Volatile: the one word most associated with any discussion about the price of silver. Because silver is both an industrial metal and a store of value in times of economic uncertainty, its price often fluctuates between these two market valuations.
Silver is traded twenty-four hours a day across the globe in Chicago, Hong Kong, Zurich, New York and London. For the majority of the world, the London Metal Exchange (LME) is the center of the physical silver trade and caters to those looking to trade in physical silver on a spot or forward basis. The LME offers traders a “fix”: an opportunity to buy or sell silver at a single price.
In the U.S., the COMEX division of the New York Mercantile Exchange is the most important trading market for silver paper contracts and it is here that spot prices for silver around the world are determined.
Although the ratio has varied over the years, the price of silver often tracks gold. The gold/silver ration was fixed by law at 1:15.5 across Europe and the U.S. during much of the 19th century. The average gold/silver ratio widened substantially to 1:47 in the 20th century and currently has been hovering around 1:55.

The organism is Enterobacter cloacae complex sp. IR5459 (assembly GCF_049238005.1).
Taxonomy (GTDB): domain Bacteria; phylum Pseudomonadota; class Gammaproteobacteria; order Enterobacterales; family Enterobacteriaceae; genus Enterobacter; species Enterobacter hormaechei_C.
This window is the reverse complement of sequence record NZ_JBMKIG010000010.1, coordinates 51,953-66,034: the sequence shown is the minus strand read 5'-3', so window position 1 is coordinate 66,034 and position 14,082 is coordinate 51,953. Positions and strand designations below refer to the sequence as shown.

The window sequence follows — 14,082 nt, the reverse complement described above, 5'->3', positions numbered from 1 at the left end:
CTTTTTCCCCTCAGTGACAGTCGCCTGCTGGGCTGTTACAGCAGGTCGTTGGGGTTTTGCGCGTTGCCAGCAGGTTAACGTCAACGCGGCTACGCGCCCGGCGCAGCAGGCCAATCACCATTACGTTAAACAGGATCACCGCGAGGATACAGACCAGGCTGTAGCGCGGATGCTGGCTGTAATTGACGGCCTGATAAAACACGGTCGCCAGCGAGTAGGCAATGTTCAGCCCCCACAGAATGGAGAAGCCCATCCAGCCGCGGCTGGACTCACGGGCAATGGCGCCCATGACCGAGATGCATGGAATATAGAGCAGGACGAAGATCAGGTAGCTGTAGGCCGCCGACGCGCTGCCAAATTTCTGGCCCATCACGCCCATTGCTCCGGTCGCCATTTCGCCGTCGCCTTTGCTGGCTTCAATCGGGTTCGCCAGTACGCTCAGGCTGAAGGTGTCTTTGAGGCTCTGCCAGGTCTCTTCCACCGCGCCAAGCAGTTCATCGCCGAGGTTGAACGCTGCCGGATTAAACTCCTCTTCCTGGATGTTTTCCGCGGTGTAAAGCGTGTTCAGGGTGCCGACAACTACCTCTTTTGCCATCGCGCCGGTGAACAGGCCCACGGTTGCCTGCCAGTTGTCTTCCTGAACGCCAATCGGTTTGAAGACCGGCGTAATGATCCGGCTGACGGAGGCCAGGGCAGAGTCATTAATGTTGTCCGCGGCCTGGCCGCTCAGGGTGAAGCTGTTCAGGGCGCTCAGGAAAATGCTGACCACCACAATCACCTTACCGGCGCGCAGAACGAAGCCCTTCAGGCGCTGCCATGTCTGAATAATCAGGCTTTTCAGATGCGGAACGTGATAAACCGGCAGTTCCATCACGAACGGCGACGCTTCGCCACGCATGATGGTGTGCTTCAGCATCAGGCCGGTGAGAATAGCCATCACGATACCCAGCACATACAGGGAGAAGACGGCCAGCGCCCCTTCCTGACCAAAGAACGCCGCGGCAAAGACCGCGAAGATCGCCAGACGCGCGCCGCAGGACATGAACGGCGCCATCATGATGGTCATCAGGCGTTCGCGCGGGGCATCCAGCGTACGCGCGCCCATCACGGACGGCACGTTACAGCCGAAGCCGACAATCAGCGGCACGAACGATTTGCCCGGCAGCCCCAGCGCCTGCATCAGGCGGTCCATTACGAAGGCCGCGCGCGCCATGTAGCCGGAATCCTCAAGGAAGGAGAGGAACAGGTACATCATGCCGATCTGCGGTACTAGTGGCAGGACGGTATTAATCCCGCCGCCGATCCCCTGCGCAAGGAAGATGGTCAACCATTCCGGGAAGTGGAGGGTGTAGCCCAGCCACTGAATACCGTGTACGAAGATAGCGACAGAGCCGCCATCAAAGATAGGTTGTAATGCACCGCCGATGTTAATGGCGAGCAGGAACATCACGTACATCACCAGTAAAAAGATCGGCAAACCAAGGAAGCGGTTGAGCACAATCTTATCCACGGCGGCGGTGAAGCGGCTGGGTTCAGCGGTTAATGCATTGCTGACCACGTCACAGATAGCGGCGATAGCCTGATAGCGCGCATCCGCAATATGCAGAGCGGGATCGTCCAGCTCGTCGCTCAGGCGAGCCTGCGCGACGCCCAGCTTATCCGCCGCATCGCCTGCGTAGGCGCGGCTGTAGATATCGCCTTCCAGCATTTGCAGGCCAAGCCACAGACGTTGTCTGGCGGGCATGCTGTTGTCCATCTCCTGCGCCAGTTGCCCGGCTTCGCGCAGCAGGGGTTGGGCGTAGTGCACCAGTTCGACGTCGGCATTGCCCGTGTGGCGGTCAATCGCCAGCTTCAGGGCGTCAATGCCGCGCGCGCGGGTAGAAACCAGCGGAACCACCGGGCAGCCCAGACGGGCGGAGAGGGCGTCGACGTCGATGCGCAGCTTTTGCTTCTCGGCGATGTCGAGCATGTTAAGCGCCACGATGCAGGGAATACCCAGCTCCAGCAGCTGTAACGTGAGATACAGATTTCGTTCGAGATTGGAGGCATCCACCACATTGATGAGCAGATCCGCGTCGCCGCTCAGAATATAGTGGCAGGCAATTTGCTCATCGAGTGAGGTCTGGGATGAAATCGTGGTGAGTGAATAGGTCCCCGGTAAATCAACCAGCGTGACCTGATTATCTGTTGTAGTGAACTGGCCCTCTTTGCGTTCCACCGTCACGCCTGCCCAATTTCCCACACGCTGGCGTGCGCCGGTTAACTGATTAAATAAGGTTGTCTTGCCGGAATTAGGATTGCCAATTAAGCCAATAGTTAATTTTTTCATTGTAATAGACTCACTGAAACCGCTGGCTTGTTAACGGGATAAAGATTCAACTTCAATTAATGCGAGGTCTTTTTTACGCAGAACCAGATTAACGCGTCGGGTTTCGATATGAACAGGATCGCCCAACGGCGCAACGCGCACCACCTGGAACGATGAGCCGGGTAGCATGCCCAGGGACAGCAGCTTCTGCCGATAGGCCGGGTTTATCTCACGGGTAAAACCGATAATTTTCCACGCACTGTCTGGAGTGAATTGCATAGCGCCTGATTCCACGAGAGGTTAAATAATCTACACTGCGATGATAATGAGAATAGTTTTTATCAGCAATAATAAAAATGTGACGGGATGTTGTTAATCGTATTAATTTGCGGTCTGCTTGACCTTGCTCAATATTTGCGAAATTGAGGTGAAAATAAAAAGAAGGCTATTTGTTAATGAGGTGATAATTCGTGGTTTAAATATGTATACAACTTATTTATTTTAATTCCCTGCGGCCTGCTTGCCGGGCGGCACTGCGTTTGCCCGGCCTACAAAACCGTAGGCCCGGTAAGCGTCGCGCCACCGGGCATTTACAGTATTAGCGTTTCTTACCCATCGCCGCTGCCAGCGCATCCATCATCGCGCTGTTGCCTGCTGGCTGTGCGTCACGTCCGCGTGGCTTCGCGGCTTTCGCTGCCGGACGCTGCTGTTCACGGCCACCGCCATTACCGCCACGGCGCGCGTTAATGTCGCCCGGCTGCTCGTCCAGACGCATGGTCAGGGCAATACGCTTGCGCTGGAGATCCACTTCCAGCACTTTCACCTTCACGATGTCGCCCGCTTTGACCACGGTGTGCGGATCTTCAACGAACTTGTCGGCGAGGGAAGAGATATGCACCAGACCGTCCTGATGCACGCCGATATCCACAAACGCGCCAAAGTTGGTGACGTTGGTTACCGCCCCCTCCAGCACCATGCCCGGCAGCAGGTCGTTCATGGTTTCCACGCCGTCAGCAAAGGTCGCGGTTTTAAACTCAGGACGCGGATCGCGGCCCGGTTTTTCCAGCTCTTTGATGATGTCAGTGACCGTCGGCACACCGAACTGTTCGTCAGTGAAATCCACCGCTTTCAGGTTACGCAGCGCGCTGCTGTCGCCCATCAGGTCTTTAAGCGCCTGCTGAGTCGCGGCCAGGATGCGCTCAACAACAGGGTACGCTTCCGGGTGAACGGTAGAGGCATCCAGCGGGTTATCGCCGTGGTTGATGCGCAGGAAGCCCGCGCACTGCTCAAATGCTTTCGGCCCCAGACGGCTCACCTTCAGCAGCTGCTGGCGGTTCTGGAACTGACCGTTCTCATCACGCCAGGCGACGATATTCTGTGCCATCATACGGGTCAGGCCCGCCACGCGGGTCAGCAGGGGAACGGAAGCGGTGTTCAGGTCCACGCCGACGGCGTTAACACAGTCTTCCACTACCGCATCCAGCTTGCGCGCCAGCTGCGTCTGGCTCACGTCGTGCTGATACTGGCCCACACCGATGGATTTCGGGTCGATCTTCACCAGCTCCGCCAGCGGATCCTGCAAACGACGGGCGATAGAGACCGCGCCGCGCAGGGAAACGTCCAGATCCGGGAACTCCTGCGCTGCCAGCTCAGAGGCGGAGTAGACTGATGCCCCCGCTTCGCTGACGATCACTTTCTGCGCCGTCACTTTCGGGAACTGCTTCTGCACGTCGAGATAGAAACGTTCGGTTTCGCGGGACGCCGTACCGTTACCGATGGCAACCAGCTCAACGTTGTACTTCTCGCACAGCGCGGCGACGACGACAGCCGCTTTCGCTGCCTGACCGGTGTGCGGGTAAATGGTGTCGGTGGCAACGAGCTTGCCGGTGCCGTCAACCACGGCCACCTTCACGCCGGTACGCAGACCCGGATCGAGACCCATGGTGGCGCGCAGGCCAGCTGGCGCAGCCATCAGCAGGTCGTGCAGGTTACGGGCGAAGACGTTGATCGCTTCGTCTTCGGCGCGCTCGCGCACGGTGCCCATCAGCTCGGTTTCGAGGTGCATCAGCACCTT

In the last few years, the price of silver has risen dramatically. Between September 2005 and April 2006, silver rose from $7/oz to $14/oz. In March of 2008, the price of silver rose to $21/oz.
The price of silver, like that of most commodities, suffered a huge decline due to increased volatility in insecure markets across the globe in 2008, falling into the $8 an ounce range in October 2008.
Many analysts and silver bugs also place blame on institutional heavies who they feel have had a hand in manipulating the price down in the paper markets. In late September, the Commodity Futures Trading Commission (CFTC) gave in to the cries of manipulation and decided to launch a probe into the Silver Market.
Also, much can be said about the widening disconnect between the paper and physical markets. Investors are paying higher and higher premiums on physical silver as demand outstrips supply.
In 2009, silver prices averaged around $17 an ounce as optimism and risk-taking returned to the markets.
For 2010, prices have ranged between the $15 an ounce and $19 an ounce. Bullish sentiment for the white metal’s performance is based on improving industrial and jewelry demand and growing investment demand.
The most influential factors that may affect the price of silver at any one time are:
- Available supply and mine production versus fabrication demand
- Varying values of paper currencies
- Fluctuations in deficits and interest rates
- Private and institutional investors
- Industrial demand and trends in economic growth
- The large concentrated short position
- The Commitment of Traders Report published weekly by the CTFC has revealed that four or fewer large traders hold 90% of all short silver contracts.